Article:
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Does anyone actually do this? (From Gundigest)

Discussion in 'General Gun Discussions' started by zombienerd, Jul 8, 2010.

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  1. zombienerd

    zombienerd Member

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  2. ultradoc

    ultradoc Member

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    I have seen a pic of a pistol with Home boy sights on it. Makes ya wonder.
     
  3. Sav .250

    Sav .250 Member

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    Different strokes for different folks.
     
  4. Sam1911

    Sam1911 Moderator

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    I've seen a number of 3-gun competition carbines set up with back-up or close range sights set at an angle to the primary optic. The idea is that as you move through a stage you can shift almost instantly between two or even three sighting systems, depending on range -vs.- speed -vs.- precision of the shot.

    A "race" AR might have a 4x scope set up low on the flat-top rail, a red-dot or holo-sight mounted on top of that scope tube as a close-range speed sight, and a short iron-sight rail mounted on an angle to one side. If something fails, or just isn't optimal for a particular shot, you can rotate the gun slightly and make the shot with a different sight. Much faster than hitting your QD scope mount levers, removing and stowing the scope, raising your BUIS and getting back on target.

    Justin and some of the more serious 3-gun competitors can probably give you a more complete explanation.
     
  5. Hunterdad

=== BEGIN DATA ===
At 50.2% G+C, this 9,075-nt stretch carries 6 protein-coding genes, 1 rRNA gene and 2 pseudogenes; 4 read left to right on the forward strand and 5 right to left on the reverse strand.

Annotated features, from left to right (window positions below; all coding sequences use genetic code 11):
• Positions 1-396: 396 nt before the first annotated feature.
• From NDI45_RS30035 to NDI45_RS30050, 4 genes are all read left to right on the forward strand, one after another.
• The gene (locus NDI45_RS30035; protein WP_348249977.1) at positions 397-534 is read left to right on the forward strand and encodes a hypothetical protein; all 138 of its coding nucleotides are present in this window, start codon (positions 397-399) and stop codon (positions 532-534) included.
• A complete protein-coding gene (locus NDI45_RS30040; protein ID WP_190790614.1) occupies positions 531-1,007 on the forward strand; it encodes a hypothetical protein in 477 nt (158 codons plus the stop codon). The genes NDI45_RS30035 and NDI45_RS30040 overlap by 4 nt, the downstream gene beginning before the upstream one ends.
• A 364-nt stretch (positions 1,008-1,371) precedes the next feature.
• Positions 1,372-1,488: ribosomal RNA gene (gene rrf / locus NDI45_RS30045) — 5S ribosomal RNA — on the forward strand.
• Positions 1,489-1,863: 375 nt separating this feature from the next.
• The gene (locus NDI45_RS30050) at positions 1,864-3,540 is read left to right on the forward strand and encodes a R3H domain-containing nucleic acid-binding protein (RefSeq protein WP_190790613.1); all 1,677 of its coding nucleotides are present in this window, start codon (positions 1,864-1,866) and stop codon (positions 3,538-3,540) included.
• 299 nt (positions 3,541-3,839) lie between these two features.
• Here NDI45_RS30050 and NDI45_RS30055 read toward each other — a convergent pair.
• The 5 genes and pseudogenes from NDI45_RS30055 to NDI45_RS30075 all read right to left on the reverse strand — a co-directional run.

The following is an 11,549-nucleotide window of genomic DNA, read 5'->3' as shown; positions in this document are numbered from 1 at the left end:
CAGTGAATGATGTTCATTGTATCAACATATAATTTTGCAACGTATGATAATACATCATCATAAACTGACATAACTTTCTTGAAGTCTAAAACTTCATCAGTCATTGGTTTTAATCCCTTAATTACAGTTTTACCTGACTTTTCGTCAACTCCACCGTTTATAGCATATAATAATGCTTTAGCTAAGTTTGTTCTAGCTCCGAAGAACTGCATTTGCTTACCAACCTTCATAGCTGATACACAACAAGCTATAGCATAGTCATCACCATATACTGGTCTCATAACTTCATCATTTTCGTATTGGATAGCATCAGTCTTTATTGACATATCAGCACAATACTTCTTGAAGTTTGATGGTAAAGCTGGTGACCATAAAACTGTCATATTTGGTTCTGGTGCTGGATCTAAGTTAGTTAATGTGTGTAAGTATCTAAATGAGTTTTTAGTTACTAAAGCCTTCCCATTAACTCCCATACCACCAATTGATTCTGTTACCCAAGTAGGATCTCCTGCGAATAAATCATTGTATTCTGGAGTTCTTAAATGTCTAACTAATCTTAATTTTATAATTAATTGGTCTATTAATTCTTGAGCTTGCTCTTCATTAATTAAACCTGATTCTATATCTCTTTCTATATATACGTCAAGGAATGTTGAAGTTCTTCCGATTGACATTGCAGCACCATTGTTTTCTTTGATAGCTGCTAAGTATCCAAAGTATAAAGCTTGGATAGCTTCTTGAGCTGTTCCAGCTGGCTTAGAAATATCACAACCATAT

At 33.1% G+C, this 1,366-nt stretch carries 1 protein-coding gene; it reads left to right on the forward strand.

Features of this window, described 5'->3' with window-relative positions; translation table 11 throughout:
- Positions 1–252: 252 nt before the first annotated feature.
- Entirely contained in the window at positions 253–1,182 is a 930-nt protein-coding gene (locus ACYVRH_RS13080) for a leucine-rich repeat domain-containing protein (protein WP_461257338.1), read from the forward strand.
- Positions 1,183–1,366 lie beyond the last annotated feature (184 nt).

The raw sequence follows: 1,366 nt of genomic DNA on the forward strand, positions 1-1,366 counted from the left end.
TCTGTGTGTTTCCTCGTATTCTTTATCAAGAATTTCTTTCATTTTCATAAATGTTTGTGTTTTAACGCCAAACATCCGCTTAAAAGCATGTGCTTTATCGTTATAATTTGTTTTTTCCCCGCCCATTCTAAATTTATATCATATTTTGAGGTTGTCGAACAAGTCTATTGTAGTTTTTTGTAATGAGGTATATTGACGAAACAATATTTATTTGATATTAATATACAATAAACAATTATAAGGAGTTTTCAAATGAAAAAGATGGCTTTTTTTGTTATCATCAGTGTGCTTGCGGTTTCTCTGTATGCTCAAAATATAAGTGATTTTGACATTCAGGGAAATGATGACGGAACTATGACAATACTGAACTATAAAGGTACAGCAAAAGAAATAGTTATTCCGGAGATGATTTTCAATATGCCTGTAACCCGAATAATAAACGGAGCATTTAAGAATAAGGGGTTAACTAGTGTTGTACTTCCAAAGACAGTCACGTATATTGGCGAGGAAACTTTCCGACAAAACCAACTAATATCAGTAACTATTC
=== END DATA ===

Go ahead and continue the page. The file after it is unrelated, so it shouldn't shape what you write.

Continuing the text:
Hunterdad Member

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    Here are the HB sights for you Glock 19

    [​IMG]
     
  6. Sam1911

    Sam1911 Moderator

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    As funny as the Glock sights ad is (or was when it was first posted ... like 7 years ago), that's not what's going on in that picture.

    There is a practical reason for having sights set up like that on a carbine as explained above. The name is just a humorous bon mot.
     
  7. zombienerd

    zombienerd Member

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    It makes sense. I can see why one would do it, it just looks so... Awkward.

    I would have never thought of putting a BUIS system on a side rail and turning the gun on it's side... Looks uncomfortable.

    I was just wondering how often people do it, if you're saying you've seen this on a regular basis at competition, that's interesting. Makes me wonder how many people have brass land down their collar, and if being closer to the ejection port causes any "discomfort" with the angle of the powder discharge. Any burned noses?
     
  8. bannockburn

    bannockburn Member

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    I think my greatest concern would also be where is that hot brass going to go when the rifle is held on its side like that. Other than that, the multiple sighting planes makes a good deal of practical sense. Semper Paratus.
     
  9. ny32182

    ny32182 Member

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    Left handed shooters, or anyone shooting from the weak side are used to having their face near the ejection port anyway... not a problem; not even noticable if you do it all the time. There are even certain advantages to it.